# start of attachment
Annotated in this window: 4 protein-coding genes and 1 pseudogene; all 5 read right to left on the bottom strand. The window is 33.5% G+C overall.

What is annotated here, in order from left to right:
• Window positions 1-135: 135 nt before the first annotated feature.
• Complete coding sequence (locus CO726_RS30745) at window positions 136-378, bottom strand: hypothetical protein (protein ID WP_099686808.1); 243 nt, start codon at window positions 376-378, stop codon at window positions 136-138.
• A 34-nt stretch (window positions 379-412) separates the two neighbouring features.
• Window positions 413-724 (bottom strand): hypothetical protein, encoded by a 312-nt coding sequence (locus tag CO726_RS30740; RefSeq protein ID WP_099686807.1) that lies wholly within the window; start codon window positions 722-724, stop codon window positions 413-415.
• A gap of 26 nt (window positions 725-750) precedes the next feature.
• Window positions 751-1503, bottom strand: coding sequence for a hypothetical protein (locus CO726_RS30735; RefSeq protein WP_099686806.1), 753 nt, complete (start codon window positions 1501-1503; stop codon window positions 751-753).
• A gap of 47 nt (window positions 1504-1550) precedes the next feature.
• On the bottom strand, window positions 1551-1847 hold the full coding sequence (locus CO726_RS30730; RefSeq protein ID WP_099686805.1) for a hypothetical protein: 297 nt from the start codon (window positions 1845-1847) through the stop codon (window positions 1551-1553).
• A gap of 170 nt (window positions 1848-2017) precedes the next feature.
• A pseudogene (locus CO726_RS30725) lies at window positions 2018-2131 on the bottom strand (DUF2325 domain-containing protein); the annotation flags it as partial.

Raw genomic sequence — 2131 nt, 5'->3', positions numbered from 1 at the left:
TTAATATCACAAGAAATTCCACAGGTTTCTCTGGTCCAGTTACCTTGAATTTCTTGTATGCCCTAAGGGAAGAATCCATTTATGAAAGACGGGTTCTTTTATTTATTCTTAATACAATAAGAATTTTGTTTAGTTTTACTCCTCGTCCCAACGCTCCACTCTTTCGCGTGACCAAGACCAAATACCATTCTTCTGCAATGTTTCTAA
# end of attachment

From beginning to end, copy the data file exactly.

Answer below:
Annotated in this window: 4 protein-coding genes and 1 pseudogene; all 5 read right to left on the bottom strand. The window is 33.5% G+C overall.

What is annotated here, in order from left to right:
• Window positions 1-135: 135 nt before the first annotated feature.
• Complete coding sequence (locus CO726_RS30745) at window positions 136-378, bottom strand: hypothetical protein (protein ID WP_099686808.1); 243 nt, start codon at window positions 376-378, stop codon at window positions 136-138.
• A 34-nt stretch (window positions 379-412) separates the two neighbouring features.
• Window positions 413-724 (bottom strand): hypothetical protein, encoded by a 312-nt coding sequence (locus tag CO726_RS30740; RefSeq protein ID WP_099686807.1) that lies wholly within the window; start codon window positions 722-724, stop codon window positions 413-415.
• A gap of 26 nt (window positions 725-750) precedes the next feature.
• Window positions 751-1503, bottom strand: coding sequence for a hypothetical protein (locus CO726_RS30735; RefSeq protein WP_099686806.1), 753 nt, complete (start codon window positions 1501-1503; stop codon window positions 751-753).
• A gap of 47 nt (window positions 1504-1550) precedes the next feature.
• On the bottom strand, window positions 1551-1847 hold the full coding sequence (locus CO726_RS30730; RefSeq protein ID WP_099686805.1) for a hypothetical protein: 297 nt from the start codon (window positions 1845-1847) through the stop codon (window positions 1551-1553).
• A gap of 170 nt (window positions 1848-2017) precedes the next feature.
• A pseudogene (locus CO726_RS30725) lies at window positions 2018-2131 on the bottom strand (DUF2325 domain-containing protein); the annotation flags it as partial.

Raw genomic sequence — 2131 nt, 5'->3', positions numbered from 1 at the left:
TTAATATCACAAGAAATTCCACAGGTTTCTCTGGTCCAGTTACCTTGAATTTCTTGTATGCCCTAAGGGAAGAATCCATTTATGAAAGACGGGTTCTTTTATTTATTCTTAATACAATAAGAATTTTGTTTAGTTTTACTCCTCGTCCCAACGCTCCACTCTTTCGCGTGACCAAGACCAAATACCATTCTTCTGCAATGTTTCTAA